Heartbreak for Louis as car stops on the last lap whilst leading on Le Mans 24H debut

It was time to start the engines for the most eagerly anticipated endurance race on the race calendar – the 89th edition of the 24 Hours of Le Mans. Fans welcomed back the most iconic race on the motorsport calendar and the debut of Louis Delétraz and Team WRT, where after racing all day and night leading the LMP2 category it ended in heartbreak as the #41 Oreca 07 Gibson stopped on track on the last lap of the race.

The first track action of the Le Mans 24 Hours race week got underway with Free Practice 1. It was a chance to pitch against the competition and optimise the car set-up, and the team setting the 4th fastest time in the LMP2 category after completing 33 laps, with the benchmark time at 3.29:441. Qualifying practice was up next and Louis in the #41 car was quicker matching the previous sessions benchmark time and finishing the session in 3rd, which meant the team qualified for the Hyperpole session.

Before that, night-time fell across Circuit de la Sarthe and in traditional Le Mans 24h schedule, it was time for Free Practice 2, a session after dark. Free Practice 2 & 3 were focussed on car set up and race preparation, the team finished respectively in P6 & P7. Louis Delétraz raced into the Hyperpole session and showed sensational form to lay down the pole-sitting marker of 3.28:470. However, it was only quick enough to finish the session in P2, marginally missing out on pole in the LMP2 category, but a strong result for the team.

The paddock was buzzing with excitement from welcoming back fans to the Circuit de la Sarthe on race day. Louis Delétraz and Team WRT were ready to get started. But, moments before the beginning of the 89th edition of Le Mans there was a sudden downpour of rain, which meant the race would need to start behind a Safety Car following the formation lap, whilst on-track conditions eased with Robert Kubica at the wheel.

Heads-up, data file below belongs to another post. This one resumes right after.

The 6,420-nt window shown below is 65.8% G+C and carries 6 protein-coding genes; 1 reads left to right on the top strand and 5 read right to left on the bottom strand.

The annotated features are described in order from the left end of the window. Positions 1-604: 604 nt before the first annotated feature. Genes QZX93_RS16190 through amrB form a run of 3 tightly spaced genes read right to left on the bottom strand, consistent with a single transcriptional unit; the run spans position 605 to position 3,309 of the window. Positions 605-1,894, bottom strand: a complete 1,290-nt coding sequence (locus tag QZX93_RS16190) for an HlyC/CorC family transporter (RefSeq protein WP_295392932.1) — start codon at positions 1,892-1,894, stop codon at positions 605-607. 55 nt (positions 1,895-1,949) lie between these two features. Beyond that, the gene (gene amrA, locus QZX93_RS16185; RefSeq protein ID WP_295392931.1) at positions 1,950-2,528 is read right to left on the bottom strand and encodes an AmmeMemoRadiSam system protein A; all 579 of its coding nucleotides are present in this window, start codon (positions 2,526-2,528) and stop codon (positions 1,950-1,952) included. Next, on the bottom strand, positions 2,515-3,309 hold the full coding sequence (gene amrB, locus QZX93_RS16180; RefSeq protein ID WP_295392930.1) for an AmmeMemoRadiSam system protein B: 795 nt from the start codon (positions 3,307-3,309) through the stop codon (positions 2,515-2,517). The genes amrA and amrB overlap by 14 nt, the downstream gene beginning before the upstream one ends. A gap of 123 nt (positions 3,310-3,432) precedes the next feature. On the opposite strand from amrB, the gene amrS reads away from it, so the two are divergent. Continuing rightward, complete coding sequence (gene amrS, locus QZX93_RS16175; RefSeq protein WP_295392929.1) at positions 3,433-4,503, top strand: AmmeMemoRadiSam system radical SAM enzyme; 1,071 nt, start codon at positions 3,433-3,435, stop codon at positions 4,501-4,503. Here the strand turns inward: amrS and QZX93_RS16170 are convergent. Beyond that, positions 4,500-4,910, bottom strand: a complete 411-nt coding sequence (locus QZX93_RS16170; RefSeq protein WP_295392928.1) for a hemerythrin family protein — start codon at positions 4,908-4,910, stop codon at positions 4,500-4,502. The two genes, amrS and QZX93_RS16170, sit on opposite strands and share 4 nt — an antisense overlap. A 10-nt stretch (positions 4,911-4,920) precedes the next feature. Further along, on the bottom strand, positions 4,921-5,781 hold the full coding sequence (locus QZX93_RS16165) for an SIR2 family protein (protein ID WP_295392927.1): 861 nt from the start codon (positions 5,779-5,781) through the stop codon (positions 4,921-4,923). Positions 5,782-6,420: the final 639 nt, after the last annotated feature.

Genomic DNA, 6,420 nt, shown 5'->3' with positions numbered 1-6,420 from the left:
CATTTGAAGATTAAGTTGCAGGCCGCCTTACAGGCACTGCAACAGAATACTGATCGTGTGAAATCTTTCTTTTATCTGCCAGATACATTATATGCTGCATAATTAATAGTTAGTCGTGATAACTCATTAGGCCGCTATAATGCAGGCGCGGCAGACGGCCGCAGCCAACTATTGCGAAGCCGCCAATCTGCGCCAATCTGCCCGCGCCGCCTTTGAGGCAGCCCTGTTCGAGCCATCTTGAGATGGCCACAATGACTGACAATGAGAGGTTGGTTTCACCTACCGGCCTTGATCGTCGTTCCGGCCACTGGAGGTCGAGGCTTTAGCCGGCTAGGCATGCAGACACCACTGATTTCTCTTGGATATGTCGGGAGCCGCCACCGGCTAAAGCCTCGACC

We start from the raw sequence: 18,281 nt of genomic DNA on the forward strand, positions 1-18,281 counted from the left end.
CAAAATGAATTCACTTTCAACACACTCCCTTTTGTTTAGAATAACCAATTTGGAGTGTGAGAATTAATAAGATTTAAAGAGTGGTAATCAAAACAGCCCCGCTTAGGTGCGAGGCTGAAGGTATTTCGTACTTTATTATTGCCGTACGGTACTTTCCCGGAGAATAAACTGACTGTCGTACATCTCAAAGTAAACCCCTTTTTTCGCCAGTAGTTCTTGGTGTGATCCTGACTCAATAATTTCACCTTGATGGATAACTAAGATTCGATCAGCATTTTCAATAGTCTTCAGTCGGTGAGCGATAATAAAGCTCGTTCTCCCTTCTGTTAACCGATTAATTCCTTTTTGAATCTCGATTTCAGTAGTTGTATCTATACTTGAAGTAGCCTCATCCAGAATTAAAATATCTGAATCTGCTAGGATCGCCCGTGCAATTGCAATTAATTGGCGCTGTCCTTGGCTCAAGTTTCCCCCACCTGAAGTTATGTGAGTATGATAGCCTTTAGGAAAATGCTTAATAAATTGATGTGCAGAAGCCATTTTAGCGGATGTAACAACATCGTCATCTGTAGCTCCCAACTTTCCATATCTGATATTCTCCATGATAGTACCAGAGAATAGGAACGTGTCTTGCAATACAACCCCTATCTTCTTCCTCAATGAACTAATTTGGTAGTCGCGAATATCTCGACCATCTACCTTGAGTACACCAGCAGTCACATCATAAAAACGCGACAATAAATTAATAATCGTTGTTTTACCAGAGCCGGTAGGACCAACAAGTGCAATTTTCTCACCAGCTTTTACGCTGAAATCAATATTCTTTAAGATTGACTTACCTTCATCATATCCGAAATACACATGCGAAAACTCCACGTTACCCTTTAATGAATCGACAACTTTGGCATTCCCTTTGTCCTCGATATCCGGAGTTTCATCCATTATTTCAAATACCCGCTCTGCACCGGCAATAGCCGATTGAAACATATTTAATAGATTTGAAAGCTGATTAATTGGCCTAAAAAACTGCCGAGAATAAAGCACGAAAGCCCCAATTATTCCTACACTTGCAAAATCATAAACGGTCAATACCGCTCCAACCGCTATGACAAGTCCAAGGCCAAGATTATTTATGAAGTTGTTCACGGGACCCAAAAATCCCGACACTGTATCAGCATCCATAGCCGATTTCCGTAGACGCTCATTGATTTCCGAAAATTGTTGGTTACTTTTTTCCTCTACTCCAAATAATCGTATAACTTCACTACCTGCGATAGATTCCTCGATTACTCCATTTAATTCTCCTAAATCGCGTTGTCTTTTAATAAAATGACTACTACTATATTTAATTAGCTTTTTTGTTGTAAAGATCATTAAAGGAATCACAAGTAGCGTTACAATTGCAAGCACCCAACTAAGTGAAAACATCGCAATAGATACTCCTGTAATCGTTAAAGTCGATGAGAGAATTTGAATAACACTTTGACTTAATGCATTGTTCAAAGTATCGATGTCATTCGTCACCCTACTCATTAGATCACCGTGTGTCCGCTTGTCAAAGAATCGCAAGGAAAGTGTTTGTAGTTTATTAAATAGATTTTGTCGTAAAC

As soon as track conditions improved, the traditional flag waved and the Le Mans 24h race began with 61 cars thundering across the start/finish line. The first few laps on the wet track were very tricky, and there were a few early incidents causing many “Slow Zones”

At the 6h mark, there continued to be high drama at the Circuit de la Sarthe as rain showers gave Team WRT more tricky conditions to encounter. However, Louis and the #41 car managed to skilfully navigate around several incidents to take the lead in the LMP2 category. Eventually a Safety Car was needed due to the volume of debris on track. Louis opted to stay out on slick tyres on a damp track when many competitors decided to pit for intermediate tyres. Staying on slicks proved to be the right choice and Louis took the lead of the race later on.

Team WRT had executed the perfect Le Mans 24h strategy and team plan to be racing towards the final stages with two potential podium finishes in their debut race. Team WRT were in full control of the LMP2 category as they raced into the 18th hour of the Le Mans 24h.

There was 2 hours to go, and the team made their final driver change from Louis’ superb stint to hand over to Yifei Ye for the closing stages of the race and give one final push to the chequered flag. In last hour, Team WRT made their final pit-stop for fuel, which would see them home.

However, it was heartbreak for Louis and the Team. The #41 leading the race with a 30 second gap suddenly stopped out on track whilst on the final lap. It was an electrical problem which had caused the car to switch off completely. Then sadly, the car was unable to restart.

Louis Delétraz: “Obviously we are devastated by the result. I want to take the time to thank the crew and my team mates for their hard work. We gave it everything and to lose the victory with less than one lap to go after making no mistakes during 24 hours is something horrible. However, congratulations to the sister car who could save the victory once we stopped, at least the trophy stays within the team. This one hurt but we will be back stronger and I think we have to be proud. Everyone saw our performance. Thank you.”